James A. Herrick is the Guy Vander Jagt Professor of Communication at Hope College in Holland, Michigan, where he has taught since 1984. A graduate of the University of California and the University of Wisconsin, Herrick is the author of The Radical Rhetoric of the English Deists (University of South Carolina Press, 1997), The Making of the New Spirituality (IVP Books, 2004), and The History and Theory of Rhetoric, 5th ed. (Prentice Hall, 2012)
Michael J. Hyde is University Distinguished Professor of Communication Ethics, Department of Communication, and holds a joint appointment in the Program for Bioethics, Health, and Society, School of Medicine, Wake Forest University. His most recent books are the award-winning Perfection: Coming to Terms with Being Human (Baylor University Press, 2010) and Openings: Acknowledging Essential Moments in Human Communication (Baylor University Press, 2012).
Lisa Keränen is Associate Professor and Director of Graduate Studies in the Department of Communication and Associate of the Program for Arts and Humanities in Health Care at the University of Colorado, Denver. She is the author of the awarding-winning Scientific Characters: Rhetoric, Politics, and Trust in Breast Cancer Research (University of Alabama Press, Series in Rhetoric, Culture, and Social Criticism, 2010).
Nancy M. P. King is Professor of Social Sciences and Health Policy, Wake Forest School of Medicine, and Co-Director of the Master of Arts in Bioethics Program and the Center for Bioethics, Health, and Society, Wake Forest University. Her scholarship addresses a broad range of issues in bioethics, with special focus on ethical issues in research with human subjects. Her most recent book, co-edited with Michael J. Hyde, is Bioethics, Public Moral Argument, and Social Responsibility (Routledge, 2012).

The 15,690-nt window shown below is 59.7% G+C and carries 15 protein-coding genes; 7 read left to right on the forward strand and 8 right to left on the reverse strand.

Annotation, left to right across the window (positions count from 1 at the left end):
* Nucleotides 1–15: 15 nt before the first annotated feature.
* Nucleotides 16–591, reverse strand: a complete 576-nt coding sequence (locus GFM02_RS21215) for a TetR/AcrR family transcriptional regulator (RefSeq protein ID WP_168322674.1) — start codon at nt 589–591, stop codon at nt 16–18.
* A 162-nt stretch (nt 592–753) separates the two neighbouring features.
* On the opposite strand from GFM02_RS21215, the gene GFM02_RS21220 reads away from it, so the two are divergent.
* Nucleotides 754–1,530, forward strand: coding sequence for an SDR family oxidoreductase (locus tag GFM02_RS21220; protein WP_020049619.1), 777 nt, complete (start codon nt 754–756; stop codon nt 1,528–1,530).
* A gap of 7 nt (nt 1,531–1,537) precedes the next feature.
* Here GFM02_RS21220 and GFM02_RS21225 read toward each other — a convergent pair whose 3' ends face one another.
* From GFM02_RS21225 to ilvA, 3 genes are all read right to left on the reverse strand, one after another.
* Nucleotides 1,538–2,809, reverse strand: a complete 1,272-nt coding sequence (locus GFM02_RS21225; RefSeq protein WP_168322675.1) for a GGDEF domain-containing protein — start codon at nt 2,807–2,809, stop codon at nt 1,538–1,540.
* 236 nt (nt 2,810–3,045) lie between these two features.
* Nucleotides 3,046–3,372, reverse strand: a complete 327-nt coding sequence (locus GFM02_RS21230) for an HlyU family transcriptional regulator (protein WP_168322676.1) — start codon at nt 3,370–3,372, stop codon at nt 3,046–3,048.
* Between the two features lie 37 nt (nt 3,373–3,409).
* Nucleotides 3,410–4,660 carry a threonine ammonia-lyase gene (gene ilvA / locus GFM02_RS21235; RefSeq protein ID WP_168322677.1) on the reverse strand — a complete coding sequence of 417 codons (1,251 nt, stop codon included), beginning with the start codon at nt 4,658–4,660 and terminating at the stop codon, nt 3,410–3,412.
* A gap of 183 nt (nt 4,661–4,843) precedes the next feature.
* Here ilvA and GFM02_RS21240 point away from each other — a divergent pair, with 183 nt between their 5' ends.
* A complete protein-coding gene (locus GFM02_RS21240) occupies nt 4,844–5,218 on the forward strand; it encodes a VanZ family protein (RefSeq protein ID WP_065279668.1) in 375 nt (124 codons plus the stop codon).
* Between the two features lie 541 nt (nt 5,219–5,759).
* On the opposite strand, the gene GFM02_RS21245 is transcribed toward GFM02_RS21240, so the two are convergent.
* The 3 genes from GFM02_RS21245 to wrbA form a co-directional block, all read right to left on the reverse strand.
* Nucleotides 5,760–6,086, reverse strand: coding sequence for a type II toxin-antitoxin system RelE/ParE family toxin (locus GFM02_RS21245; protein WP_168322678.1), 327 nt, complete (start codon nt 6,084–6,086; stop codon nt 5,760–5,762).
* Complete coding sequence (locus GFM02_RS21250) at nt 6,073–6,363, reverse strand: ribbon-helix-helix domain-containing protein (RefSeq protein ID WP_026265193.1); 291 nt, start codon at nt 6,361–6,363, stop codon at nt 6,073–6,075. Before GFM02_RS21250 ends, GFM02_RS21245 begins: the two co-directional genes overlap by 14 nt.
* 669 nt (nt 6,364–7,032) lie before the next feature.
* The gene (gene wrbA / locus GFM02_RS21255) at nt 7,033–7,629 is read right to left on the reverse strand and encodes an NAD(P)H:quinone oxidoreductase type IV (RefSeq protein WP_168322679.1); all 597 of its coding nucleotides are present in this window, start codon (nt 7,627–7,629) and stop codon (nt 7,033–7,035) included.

Bill J. Leonard is James and Marilyn Dunn Professor of Baptist Studies, Professor of Church History and Religion, Wake Forest University. His most recent book is The Challenge of Being Baptist, Baylor University Press, 2010.
Thomas M. Lessl is a Professor of Communication Studies at the University of Georgia. He is the author of Rhetorical Darwinism: Religion, Evolution, and the Scientific Identity (Baylor University Press, 2012).
Judy Z. Segal is Professor of English, University of British Columbia, where she teaches courses in history and theory of rhetoric and in rhetoric of science and medicine. She is the author of Health and the Rhetoric of Medicine (Southern Illinois University Press, 2005) and numerous articles and book chapters on medical rhetoric.
Kenneth Winston Starr, J.D., is the 14th president of Baylor University. Judge Starr was elected unanimously by the Baylor Board of Regents in 2010.
Starr has had a distinguished career in academia, the law and public service. Prior to coming to Baylor, he served as the Duane and Kelly Roberts Dean and Professor of Law at Pepperdine, and served as counsel to the law firm of Kirkland & Ellis LLP, where he later became partner he specialty is in appellate work, antitrust, federal courts, federal jurisdiction and constitutional law.
Starr has argued cases before the U.S. Supreme Court. He also served as United States Circuit Judge for the District of Columbia Circuit and as law clerk to Chief Justice Warren E. Burger. He also served as Independent Counsel Whitewater.
Starr also taught constitutional law New York University School of Law and was a distinguished visiting professor at George Mason University School of Law and Chapman Law School. He earned his B.A. from George Washington University in 1968, his M.A. from Brown University in 1969 and his J.D. degree from Duke University Law School in 1973.